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Vast crystal blue skies
200 kilometers of open shores lining the Persian Gulf
Part 1, II

By Shabnam
July 17, 2002
The Iranian

After twenty days in Tehran, where the average square footage per person is so nominal that it must violate some human rights rules somewhere, you consider squeezing into a city cab with only 4 others a lucky break, crossing a street is more of a health hazard than downing a liter of bleach.

And yet worsening your claustrophobia is the lack of personal space, where people comfortably discuss and ask about any and every aspect of your life, and you have to bare that "buyer's gaze" at every party you attend, where well meaning mothers varandaaz (check out) the latest import, and refer to you as their "aroos" (bride) before the end of the evening.

Right about this time, I found heaven in the Persian tropics! With over 200 kilometers of open shores lining the Persian Gulf, vast crystal blue sunny skies, processions of magnificent palm trees, amazing cuisine, and a vibrant culture, Bandar Abbas was infinitely more than I had expected.

Upon our arrival we were unexpectedly greeted by an acquaintance, which had heard of our visit, and for the next 48 hours we sampled true Bandari (port) hospitality. My host, Homa hotel -- a souvenir of the prior regime, with its well kept gardens, the palm and eucalyptus trees, the willows, the huge court yard, the sign that directs you to the namaaz khaaneh (prayer room), the evening dinners and pool side live concerts, and that Homa emblem sitting proudly atop the building, is indeed exquisite!

Although I had heard much about Dokhtareh Bandar (girls of Bandar Abbas), seeing them in person was a different story. They have the hot tropical weather to thank for their slim built and tanned skin. Some wear the traditional burqa (vs. the religious kind that women wear in Afghanistan). Some wear silk colorful chadors and bangles. Some balance their day's purchases flawlessly on their head. And all walk tall with perfect posture and stride. (NONE let me photograph them!)

The highlight was my afternoon trip to the island of Qeshm. We traveled across the intoxicating Persian Gulf by a lenj, as the sun was setting, and the humidity was perfect enough as to just make the air fragrant. As I was standing on the deck of the boat and having a titanic moment, for a second I could hear the song Khalij (Gulf), in my head... "Nafasam raa az khalijeh hamishegiye Fars Migiram" (I get life from the Always Persian, gulf)!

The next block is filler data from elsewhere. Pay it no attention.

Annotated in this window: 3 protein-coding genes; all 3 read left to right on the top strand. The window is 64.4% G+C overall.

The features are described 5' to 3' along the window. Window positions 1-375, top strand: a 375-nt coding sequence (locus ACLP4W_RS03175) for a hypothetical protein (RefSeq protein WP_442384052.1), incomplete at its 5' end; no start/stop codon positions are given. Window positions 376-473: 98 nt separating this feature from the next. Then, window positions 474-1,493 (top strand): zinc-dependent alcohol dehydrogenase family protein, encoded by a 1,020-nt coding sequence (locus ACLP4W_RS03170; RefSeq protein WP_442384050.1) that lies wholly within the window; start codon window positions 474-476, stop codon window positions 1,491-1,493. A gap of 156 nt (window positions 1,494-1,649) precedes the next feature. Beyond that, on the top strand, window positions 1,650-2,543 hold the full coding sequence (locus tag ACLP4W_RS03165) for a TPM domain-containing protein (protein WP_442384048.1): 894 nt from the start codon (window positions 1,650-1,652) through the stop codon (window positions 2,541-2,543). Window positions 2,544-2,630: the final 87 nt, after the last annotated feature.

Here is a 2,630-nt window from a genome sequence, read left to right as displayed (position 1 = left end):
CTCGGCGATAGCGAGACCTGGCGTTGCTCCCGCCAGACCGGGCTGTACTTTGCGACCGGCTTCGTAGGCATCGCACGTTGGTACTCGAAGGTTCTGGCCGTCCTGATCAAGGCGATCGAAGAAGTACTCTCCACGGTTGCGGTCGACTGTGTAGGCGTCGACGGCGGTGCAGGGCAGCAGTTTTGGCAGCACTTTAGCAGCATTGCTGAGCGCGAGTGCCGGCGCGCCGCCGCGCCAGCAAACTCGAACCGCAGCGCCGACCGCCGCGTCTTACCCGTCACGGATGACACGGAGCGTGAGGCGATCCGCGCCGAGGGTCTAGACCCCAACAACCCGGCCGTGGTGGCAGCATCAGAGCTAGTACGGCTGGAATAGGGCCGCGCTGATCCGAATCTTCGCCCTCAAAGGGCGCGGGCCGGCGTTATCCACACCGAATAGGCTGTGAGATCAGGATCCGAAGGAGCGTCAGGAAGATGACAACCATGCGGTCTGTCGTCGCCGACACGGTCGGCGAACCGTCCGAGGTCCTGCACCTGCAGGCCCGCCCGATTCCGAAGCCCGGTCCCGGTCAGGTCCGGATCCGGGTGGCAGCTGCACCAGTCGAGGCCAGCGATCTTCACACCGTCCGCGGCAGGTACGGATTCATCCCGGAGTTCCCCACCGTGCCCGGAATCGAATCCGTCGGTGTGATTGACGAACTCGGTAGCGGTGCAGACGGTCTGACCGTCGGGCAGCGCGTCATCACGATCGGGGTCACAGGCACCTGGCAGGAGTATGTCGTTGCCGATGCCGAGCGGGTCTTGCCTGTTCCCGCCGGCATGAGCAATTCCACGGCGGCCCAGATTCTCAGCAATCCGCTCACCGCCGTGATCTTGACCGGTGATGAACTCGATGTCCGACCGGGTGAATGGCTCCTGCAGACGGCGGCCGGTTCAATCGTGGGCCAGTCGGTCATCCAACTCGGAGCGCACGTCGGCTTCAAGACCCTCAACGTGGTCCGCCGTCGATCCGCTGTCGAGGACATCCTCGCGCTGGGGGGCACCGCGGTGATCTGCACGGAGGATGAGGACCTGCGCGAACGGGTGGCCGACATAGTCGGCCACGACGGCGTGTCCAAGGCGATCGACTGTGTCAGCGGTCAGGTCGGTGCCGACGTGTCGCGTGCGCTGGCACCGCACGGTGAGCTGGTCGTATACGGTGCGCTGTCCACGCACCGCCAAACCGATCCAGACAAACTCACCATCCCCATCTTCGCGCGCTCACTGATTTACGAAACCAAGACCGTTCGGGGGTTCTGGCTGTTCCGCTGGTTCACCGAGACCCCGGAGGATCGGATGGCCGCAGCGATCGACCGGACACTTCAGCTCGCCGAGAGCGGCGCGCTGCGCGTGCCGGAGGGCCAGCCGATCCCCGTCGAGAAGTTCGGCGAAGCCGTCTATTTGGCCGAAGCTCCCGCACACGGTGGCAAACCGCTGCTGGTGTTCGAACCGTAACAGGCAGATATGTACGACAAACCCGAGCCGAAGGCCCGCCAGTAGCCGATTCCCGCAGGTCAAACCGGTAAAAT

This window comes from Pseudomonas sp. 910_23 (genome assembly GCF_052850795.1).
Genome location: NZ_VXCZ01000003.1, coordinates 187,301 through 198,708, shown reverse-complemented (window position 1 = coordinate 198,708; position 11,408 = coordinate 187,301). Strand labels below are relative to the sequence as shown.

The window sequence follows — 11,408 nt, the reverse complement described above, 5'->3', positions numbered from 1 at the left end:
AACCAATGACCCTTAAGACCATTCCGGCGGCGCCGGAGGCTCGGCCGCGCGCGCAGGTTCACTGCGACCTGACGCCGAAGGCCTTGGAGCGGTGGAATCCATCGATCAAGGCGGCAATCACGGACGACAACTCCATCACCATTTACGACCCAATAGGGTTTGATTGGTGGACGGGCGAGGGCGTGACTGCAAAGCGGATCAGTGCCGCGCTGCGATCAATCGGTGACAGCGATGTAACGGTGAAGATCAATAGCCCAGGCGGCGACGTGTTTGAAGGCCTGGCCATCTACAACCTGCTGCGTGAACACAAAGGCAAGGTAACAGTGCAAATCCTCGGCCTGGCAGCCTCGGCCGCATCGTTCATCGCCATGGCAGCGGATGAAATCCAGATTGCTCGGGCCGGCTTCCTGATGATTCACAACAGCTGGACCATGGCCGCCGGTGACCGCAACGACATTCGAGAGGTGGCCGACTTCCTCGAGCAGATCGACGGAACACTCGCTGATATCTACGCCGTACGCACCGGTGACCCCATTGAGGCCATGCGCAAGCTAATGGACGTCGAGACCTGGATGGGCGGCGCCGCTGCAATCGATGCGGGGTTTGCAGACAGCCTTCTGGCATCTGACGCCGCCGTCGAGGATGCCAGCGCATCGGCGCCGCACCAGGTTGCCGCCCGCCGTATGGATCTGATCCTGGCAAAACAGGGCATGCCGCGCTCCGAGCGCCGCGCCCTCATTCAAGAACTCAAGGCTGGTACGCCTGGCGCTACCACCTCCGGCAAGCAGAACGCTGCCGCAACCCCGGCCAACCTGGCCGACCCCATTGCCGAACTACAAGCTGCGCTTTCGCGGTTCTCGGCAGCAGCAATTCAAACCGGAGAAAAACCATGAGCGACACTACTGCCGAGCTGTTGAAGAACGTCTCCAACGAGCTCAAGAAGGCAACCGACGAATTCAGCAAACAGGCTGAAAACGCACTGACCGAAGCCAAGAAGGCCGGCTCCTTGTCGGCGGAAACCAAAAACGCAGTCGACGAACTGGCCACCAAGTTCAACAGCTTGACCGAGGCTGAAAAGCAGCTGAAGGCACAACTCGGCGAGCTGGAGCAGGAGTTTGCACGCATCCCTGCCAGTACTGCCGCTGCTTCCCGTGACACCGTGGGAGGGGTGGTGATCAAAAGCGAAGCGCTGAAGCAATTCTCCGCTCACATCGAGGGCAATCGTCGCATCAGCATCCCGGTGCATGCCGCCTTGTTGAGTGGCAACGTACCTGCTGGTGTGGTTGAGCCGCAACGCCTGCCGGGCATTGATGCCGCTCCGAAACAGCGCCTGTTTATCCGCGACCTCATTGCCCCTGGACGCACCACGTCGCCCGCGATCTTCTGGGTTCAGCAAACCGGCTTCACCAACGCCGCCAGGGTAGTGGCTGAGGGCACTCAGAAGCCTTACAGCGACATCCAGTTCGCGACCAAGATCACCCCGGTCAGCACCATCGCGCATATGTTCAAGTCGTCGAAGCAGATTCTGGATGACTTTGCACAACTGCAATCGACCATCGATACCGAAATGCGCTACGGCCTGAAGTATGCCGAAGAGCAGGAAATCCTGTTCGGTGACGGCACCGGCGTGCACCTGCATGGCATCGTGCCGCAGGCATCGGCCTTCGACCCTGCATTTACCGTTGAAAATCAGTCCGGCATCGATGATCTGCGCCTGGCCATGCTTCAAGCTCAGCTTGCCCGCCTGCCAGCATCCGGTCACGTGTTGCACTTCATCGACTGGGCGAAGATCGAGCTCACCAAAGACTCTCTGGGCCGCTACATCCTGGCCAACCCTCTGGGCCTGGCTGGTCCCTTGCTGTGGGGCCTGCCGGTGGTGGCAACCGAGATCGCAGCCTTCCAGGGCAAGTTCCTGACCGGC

Qeshm, the largest island in the Persian Gulf, is a free port, which went under development in the past 7 to 8 years, as yet another way to improve the Persian economy, and for foreign goods to enter Iran via the gulf. At the time, hopefuls using loans at 35% interest rates, built supper malls and boutiques and restaurants, waiting to cater to the rush of shoppers.

However, something in this scheme doesn't quite work. As millions of dollars worth of the latest electronic equipment, textiles, and foodstuff enter the island, there is a restriction on the amount of goods that can actually be taken off. This bottleneck effect has ruined many affairs, but it has also become a source of income for others in this ever-creative society.

"Parachuters" are large families, natives of the province, that get paid to go shopping in Qeshm for businesses in other cities, as they are permitted a larger buying quota than visitors. At the end of the day, thousands of families with over a dozen kids, exhasted, line up at the customs to load their goods on to the boats. It's interesting that a family that appears to be at poverty level, leaving the island with 17 identical large screen TVs, doesn't even raise the customs officers' suspicion.

We ended the night at Olive Park, on the shores of the Always Persian, Gulf, embraced closely by the beautiful mountains... the indescribable smell of air was intoxicating: humidity, sea salt, cool spring breeze, and apple flavored tobacco from the water pipes. I then joined the men, on the carpeted beds, and drank the best tea I have ever had, in cups which I'm sure were not washed ;o)

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